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  • The King's English: Strategies of Translation in the Old English Boethius
  • Kathryn A. Lowe
The King's English: Strategies of Translation in the Old English Boethius. By Nicole Guenther Discenza. Pp. 224. New York: State University of New York Press, 2005. Hb. £35.25.

Discenza's book offers us a study of the Old English translation, traditionally attributed to King Alfred, of Boethius' De consolatione philosophiae examined through the dual perspective of modern translation theory and, more unusually, the prolific writings of Pierre Bourdieu. On almost every page she shows her debt to the French social anthropologist, either in the form of direct quotation or in the useof Bourdieu's terminology: cultural and symbolic capital, fields, dispositions, markets, and habitus pepper her prose. A full-length discussion of the Old English Boethius is certainly welcome; whether Discenza's study is enhanced by its theoretical framework is a question to which I shall return.

In the first chapter, 'Treasures from the Latin Hoard', Discenza discusses the Boethius translation in terms of adequacy. Alfred, she argues, translates largely according to the idiom of English usage and its norms, not Latin; however, he retains many proper nouns, frequently adding a gloss to introduce his readers to 'previously closed fieldsof discourse' including classical mythology, Roman history, and the natural sciences. There are some odd statements here: Discenza tellsus that Alfred avoids loan-words in his translation. Given the same tendency in the Old English language as a whole (one estimate puts the number of loanwords at only 3% of the recorded vocabulary), this isa meaningless observation without some numbers ('a very small set'will not do), or comparison with other texts. Here as elsewhere, some division of material into sections might have helped; Discenza's closing consideration of words to render different types of eternity is different in kind from the more general discussion which precedes it and therefore sits rather uneasily with it. It's not always clear where the discussion is heading; again, section layout might have helped to orient the reader.

The second chapter, 'A Christian Act of Reading', examines the Christianization of the source text in order to accommodate the habitus [End Page 265] (in Bourdieusian expression) of the reader, arguing that many themes in Boethius, particularly those of the notion of God as highest goodand the rejection of the world, are shared with explicitly Christian works. Discenza argues that Alfred's familiarity with the Scripturesand, importantly, with two other works associated with his translation programme, the Dialogi of Gregory the Great and Augustine's Soliloquia, allows him to construct a model of Christian authority, at the same time demonstrating his own knowledge of the tradition. The resulting translation, she argues, achieves both adequacy and prestige.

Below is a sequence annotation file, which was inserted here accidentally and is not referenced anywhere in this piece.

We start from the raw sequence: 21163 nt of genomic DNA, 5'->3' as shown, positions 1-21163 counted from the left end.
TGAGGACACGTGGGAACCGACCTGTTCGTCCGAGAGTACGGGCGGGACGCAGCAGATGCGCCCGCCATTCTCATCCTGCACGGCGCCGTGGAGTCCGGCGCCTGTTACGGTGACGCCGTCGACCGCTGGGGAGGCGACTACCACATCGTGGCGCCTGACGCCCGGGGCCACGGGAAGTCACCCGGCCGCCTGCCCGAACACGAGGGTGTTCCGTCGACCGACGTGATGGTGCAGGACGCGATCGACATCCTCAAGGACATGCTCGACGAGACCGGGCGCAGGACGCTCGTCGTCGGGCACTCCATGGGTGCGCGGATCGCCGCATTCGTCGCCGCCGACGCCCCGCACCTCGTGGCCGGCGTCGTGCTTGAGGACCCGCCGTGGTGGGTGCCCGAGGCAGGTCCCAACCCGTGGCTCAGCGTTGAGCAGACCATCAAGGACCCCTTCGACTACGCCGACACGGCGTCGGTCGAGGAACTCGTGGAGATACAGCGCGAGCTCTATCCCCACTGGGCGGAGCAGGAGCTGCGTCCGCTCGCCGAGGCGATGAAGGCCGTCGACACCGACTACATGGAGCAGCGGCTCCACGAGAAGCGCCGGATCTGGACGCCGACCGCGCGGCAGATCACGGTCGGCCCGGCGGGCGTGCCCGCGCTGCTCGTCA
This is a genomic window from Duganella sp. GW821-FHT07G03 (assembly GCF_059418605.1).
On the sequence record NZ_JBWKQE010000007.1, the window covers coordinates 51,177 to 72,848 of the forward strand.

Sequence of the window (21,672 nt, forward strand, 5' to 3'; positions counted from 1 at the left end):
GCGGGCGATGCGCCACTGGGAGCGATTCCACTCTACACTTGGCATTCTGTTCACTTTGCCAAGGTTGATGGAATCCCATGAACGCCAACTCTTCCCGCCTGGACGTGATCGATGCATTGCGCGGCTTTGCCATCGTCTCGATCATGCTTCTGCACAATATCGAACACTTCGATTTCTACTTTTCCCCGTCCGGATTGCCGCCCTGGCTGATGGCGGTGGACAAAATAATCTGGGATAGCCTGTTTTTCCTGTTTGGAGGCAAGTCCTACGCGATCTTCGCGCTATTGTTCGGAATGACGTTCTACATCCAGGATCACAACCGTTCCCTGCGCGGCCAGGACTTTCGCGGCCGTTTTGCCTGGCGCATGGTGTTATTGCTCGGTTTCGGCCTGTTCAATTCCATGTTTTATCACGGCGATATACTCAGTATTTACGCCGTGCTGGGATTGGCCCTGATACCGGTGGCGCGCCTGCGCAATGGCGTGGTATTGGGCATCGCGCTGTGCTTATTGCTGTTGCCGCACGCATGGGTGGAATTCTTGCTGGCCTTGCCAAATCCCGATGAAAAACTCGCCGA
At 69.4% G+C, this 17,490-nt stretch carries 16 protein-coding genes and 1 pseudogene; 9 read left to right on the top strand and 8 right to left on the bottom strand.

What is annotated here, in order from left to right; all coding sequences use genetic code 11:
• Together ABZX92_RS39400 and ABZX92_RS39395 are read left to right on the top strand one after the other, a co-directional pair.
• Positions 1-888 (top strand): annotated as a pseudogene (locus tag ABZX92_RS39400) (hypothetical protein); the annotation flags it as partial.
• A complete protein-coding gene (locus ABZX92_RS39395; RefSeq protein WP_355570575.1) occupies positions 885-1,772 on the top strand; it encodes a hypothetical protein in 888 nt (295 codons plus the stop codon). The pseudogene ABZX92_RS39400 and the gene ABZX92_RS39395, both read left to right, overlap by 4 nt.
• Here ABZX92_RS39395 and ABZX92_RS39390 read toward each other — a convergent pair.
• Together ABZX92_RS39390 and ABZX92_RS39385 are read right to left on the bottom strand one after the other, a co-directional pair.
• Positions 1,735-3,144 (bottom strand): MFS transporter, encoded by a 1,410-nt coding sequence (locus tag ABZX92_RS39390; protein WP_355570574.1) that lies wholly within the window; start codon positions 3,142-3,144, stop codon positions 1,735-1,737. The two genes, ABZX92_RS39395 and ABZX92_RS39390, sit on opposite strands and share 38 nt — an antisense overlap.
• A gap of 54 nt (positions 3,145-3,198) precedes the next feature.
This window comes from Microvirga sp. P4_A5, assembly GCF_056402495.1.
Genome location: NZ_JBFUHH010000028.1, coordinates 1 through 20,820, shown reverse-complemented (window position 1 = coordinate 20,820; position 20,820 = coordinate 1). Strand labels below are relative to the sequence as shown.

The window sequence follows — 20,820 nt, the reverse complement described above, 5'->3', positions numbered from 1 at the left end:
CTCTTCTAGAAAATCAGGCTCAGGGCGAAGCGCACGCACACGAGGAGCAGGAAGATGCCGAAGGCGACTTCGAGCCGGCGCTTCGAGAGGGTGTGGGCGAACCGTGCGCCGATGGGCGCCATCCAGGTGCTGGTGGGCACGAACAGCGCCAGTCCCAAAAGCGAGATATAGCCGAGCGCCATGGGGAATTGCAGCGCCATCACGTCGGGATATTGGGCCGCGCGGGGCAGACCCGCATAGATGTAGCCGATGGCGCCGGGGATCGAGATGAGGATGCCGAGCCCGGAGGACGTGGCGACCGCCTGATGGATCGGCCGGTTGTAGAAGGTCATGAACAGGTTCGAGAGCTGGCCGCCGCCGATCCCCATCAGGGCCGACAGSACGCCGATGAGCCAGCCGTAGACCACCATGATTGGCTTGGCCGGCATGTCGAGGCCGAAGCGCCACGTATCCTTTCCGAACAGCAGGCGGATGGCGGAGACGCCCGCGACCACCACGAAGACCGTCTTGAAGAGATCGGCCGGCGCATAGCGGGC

The third chapter, 'The Making of an English Dialogue', discusses the translation in terms of acceptability. Discenza is perceptive on its frequent use of doublets. She notes how common they are in vernacular works and therefore argues that they are not there to fulfil adequacy, but rather acceptability. She argues that Alfred adds images drawn from contemporary norms intended to make his readers more at ease with the narrative. He also incorporates oral devices such as frequent useof repetition and anticipation. The narrative is marked by a shift away from syllogism to a relationship between characters which is less formal and more friendly in tone than its source text. She argues that the new emphases on comradeship and kingship that emerge are of particular resonance in Anglo-Saxon society.

Part of the fourth chapter, 'The Translator's Cræft', is adapted from an article originally published in Anglo-Saxon England. Here Discenza considers lexis, looking at the range and use of two words, dysig (frequently rendering uulgi, stultus, and caecus) and cræft, which the translator uses not only in the usual meanings of physical or mental ability or power but also, less commonly, spiritual merit, and a sense, recorded only here, of 'virtue' (Latin virtus). For Discenza, Alfred 'synthesizes three contexts – Boethian, Christian, and Anglo-Saxon – to create new meaning for the word'. In this wide-ranging and accomplished chapter, she also discusses Alfred's elaboration of the images of...


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pp. 265-268
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Archived 2009
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